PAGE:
Hi all, I have read “Tutorial - Recording Computer Playback on Linux” and it works beautifully. However, I would like to put my microphone in the mix, and I am not able to find how. It looks like Audacity can only record 1 source at a time, and Pulse Audio Volume Control doesn’t seem to have the option either. It’s weird because in OBS it’s just so easy (add a “Audio Output Capture” source + an “Audio Capture Device” source, and that’s it), but OBS is not designed for audio-only capture.
Correct. This is from the heritage of computers only having one stereo record and one stereo playback, full stop. If you need more than that, or you want to mix, or manage them, it’s extra software, drivers, managers, etc.
There is a program called VoiceMeeter, for example, which builds devices, pathways, and directions as needed. That’s what you need.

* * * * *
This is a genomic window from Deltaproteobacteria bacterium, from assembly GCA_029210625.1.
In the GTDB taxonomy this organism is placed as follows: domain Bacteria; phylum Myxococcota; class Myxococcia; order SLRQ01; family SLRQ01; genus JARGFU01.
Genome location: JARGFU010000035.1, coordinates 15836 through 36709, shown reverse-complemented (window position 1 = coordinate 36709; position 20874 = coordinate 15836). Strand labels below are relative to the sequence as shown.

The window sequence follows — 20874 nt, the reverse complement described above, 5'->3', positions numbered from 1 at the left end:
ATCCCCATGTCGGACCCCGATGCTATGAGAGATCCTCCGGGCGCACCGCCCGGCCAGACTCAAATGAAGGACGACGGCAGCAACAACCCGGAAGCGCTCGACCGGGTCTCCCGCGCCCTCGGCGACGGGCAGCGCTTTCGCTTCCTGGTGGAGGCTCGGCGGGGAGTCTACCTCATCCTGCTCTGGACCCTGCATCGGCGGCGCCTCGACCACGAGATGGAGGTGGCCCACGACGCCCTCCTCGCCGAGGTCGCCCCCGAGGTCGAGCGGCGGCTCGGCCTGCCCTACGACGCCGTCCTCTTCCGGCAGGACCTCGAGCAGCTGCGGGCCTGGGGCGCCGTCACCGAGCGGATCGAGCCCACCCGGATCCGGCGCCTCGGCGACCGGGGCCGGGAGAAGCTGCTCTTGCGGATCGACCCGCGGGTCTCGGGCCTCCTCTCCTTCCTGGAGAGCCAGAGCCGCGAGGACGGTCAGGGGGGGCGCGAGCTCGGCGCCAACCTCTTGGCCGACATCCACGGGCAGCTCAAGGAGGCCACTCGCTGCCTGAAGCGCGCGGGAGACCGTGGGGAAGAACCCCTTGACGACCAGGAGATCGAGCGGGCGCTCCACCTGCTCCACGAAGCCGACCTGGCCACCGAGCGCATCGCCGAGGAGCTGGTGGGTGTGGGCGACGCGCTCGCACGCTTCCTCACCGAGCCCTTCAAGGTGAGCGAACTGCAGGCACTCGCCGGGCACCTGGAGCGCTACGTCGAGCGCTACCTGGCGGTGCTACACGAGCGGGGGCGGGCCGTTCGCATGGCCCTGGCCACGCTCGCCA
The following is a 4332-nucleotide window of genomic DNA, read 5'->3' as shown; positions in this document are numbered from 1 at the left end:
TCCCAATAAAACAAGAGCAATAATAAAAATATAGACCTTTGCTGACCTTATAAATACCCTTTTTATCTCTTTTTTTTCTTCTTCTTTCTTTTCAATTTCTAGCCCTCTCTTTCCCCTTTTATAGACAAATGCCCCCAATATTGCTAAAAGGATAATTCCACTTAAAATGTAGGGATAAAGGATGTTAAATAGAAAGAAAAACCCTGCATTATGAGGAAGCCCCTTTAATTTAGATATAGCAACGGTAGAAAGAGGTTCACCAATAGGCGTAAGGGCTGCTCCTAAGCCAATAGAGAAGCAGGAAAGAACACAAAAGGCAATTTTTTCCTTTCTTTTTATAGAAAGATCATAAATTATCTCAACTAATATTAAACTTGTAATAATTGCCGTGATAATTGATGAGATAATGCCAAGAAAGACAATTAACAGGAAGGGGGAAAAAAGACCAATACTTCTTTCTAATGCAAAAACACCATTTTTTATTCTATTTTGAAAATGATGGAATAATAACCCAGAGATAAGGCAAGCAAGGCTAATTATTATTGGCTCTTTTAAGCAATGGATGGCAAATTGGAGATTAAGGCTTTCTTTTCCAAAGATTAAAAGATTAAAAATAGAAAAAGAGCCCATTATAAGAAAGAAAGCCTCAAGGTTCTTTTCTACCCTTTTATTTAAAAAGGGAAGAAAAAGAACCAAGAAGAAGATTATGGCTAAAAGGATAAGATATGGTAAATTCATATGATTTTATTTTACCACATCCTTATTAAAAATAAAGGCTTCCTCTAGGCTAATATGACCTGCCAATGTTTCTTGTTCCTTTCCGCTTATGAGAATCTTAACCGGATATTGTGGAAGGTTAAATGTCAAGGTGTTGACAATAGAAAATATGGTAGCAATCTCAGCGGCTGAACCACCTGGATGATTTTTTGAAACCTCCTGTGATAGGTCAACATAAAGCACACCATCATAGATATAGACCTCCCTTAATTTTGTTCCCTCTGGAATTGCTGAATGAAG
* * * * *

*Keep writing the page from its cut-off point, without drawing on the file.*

The trick, of course, is do it all without causing feedback, distortion, or instabilities. It’s strongly recommended you wear headphones for these exercises. If you listen to speakers and start getting feedback…eeeeeeEEEEEEEE, it’s almost impossible to sort where it’s coming from or how to stop it.
And then, because you haven’t tempted fate enough today, start a Zoom call. Zoom assumes supervisory control of your sound system.
PulseAudio has the option, but requires configuring through the command line interface, or configuring a “virtual device”. Neither option is simple, and both options require careful reading of the PulseAudio documentation to figure out how to do it. (I did manage to get it working in the past, but too long ago to remember the details).
A slightly simpler way is to use “Jack Audio System”, but note that this is still an “advanced” topic. “Jackd” (Jack Audio) supports channel mapping - that is, routing signals from “sources” to “sinks”. The routing can be done through the “QjackCtl” application. The potentially difficult part of this is getting Jackd running reliably on the computer. If you want to try this, try doing a Google search for “Jackd” and the name / version of your Linux distribution.